As far as lead characters go, only 3.5 percent of the 1,300 (roughly 46) included a Hispanic/Latino protagonist. Out of these lead actors, only Cameron Diaz and Jennifer Lopez had multiple leading roles in this timespan, meaning other Hispanic/Latino actors did not get the opportunity for extended screen time and increased exposure to the movie-going audience. Not being recast as central characters denies actors the ability to become household names, which would increase the excitement around their presence in upcoming projects. Felix Sanchez, the chairman and co-founder of the National Hispanic Foundation for the Arts, points out that, “…even if there are Latino roles, the movie is generally told through a white person experiencing a Latino environment. You don't see stories truly told from a Latino perspective." To this point, many Hollywood productions are indeed set in Los Angeles neighborhoods, often predominantly Hispanic. However, the members of that community are removed from the story or pushed to the background.
In the battle for more representation, equally important to creating more roles is creating a diverse set of characters. The overwhelming portrayal of Hispanic characters are impoverished citizens, immigrants, or criminals, often drug dealers and cartel leaders. Frequently, English is not the characters’ first language. Female Hispanic characters are more likely than White, Black or Asian actresses to be scantily clad or nude on screen. Often, diversity efforts fall short of creating quality representations and simply place the same character on screen in various stories. Amidst putting more Hispanic/Latino faces on screen, directors and producers must remember to also present original, unorthodox depictions to elevate beyond monolithic portrayals.
So what’s a good way to accomplish this goal? The best method to accomplish on-screen diversity is to have diversity amongst the decision makers. Having more writers, producers, and directors of Hispanic origin will likely allow more of such actors to gain opportunities and more innovative stories to be told. Out of the 1,300 films in the Annenberg Inclusion Initiative, only 4.2% had Hispanic/Latino directors. Just 3 directors were female and of Hispanic origin. Such underrepresentation behind the camera most certainly translates to the big screen. The initiative suggests putting pressure on organizations such as talent agencies, advertising agencies, philanthropists and film festivals. Additionally, legislators and film offices can enforce tax measures that incentivize productions to hire Hispanic/Latino individuals. All of these proposals are valid, but the best way to see an increase in the representation of an ethnic group is to provide that group with hiring power.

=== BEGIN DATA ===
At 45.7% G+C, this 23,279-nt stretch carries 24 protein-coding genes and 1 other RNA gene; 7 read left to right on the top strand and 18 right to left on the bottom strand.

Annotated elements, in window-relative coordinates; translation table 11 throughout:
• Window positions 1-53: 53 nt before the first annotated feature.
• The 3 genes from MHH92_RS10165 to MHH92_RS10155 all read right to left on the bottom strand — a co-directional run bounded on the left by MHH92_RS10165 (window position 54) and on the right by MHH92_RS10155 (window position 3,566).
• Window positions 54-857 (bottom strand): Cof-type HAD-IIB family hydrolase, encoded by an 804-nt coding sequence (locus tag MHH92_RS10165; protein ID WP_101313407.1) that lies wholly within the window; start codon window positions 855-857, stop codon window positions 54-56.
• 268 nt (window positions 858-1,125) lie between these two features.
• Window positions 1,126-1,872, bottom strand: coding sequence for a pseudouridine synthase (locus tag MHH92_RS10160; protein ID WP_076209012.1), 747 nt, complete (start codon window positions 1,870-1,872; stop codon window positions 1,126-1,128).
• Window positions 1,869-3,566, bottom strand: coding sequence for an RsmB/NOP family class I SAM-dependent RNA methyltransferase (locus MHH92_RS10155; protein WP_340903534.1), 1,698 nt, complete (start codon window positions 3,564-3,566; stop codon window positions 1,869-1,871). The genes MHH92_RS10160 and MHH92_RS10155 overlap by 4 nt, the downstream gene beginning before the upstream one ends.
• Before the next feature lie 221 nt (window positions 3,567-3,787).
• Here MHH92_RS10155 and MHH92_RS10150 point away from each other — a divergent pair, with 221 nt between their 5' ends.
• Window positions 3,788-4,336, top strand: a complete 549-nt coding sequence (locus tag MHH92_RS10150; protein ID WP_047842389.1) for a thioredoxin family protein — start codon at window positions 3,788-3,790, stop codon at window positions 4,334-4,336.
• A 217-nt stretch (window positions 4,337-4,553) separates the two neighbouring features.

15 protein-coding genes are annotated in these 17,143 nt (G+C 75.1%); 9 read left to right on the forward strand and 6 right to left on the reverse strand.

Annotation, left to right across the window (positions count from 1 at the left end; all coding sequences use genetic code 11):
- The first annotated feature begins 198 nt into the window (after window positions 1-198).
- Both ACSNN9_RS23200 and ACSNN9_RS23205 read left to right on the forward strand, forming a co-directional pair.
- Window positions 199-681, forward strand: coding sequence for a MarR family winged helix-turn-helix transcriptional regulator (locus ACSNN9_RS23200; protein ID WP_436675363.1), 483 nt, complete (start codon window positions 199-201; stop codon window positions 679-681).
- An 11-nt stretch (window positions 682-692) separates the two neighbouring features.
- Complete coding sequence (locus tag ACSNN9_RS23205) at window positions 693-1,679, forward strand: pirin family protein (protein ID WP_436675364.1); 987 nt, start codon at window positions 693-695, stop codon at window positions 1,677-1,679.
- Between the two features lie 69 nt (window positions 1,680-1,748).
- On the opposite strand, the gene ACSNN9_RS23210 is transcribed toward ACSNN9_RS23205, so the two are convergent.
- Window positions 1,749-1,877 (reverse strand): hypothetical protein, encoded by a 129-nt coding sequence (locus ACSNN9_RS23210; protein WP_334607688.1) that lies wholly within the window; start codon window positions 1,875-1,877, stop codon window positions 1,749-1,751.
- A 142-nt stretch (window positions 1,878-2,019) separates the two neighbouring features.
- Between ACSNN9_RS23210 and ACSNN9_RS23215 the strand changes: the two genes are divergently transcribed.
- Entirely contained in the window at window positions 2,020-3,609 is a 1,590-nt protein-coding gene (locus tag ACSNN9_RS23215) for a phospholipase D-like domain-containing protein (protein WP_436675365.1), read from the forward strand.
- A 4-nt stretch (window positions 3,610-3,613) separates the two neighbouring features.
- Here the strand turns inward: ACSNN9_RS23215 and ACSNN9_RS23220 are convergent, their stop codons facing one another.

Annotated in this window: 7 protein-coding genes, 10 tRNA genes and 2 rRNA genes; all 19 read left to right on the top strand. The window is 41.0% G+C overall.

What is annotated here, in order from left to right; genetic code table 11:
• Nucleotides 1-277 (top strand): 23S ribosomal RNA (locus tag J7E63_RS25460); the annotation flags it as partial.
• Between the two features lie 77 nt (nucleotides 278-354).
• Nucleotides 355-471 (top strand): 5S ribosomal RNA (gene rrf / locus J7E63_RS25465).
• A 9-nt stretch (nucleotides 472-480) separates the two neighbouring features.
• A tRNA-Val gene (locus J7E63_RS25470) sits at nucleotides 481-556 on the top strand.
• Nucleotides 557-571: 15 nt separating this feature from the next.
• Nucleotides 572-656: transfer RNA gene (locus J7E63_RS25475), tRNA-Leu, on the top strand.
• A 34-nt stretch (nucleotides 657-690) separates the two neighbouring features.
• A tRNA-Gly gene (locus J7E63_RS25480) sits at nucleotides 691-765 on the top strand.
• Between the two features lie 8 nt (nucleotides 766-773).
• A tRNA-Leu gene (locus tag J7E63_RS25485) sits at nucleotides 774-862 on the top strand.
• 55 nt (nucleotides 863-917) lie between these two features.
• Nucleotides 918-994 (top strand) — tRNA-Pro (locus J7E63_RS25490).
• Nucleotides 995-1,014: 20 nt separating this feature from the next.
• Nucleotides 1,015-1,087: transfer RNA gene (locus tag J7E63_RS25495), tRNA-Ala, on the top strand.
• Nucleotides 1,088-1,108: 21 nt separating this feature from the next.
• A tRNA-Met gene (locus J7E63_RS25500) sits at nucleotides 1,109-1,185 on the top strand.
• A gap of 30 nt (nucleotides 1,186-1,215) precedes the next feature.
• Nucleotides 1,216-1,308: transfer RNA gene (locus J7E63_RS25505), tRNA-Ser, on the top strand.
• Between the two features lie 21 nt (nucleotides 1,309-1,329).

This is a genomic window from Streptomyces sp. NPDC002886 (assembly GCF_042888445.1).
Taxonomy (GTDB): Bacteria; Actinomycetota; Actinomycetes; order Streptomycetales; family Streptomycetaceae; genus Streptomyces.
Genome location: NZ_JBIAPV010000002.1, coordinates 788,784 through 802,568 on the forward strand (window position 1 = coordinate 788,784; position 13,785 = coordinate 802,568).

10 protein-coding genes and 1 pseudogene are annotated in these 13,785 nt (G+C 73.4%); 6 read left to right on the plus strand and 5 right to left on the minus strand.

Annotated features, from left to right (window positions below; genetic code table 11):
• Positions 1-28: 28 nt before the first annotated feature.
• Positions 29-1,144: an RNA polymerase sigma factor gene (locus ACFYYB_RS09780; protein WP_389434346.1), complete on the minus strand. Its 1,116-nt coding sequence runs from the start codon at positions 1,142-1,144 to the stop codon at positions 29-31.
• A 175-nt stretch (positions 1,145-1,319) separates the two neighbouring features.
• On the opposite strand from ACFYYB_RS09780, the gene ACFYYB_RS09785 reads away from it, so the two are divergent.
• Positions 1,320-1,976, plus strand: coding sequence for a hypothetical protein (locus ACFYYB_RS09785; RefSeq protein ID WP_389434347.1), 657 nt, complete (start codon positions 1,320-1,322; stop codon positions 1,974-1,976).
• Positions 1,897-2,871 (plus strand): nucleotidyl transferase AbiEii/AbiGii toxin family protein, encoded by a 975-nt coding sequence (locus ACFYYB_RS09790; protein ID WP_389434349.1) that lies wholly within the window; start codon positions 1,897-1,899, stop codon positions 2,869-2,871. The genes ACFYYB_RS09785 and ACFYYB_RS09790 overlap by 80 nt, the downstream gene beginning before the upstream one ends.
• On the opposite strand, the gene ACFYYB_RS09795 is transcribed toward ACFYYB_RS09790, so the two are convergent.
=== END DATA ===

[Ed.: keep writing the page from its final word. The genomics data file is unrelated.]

Progress involving diversity measures often comes slow. A narrative to never fall for is the notion that there is a dearth of talent or desire. There are plenty of aspiring and capable individuals waiting for the chance to show their abilities. Many major cities in the U.S. have Hispanic/Latino film festivals for those interested in contributing or learning. Such cities include Chicago, New York, Los Angeles, Portland, Miami, Seattle, Vancouver, and of course, Providence, Rhode Island. Additionally, major non-profit coalitions such as the Latino Film Institute, Cinema Tropical, and Film Freeway can provide both more information and a hub for discovering talented artists.
Case, A., Z. Mercado and K. Hernandez (2019). Hispanic and Latino Representation in Film: Erasure On Screen & Behind the Camera Across 1,300 Popular Movies. USC Annenberg School of Communication of Journalism. https://assets.uscannenberg.org/docs/aii-hispanic-latino-rep-2021-09-13.pdf
Fritz, B. (2013) Hollywood Takes Spanish Lessons As Latinos Stream to the Movies. The Wall Street Journal. https://www.wsj.com/articles/SB10001424127887324049504578545812929816462
Miles, K. (2013) Latinos Attend More Movies Than Anyone Else But Are The Least Represented On Screen. HuffPost. https://www.huffpost.com/entry/latinos-movies_n_4221232
Motion Pictures Association, Inc. (2019) Theme Report.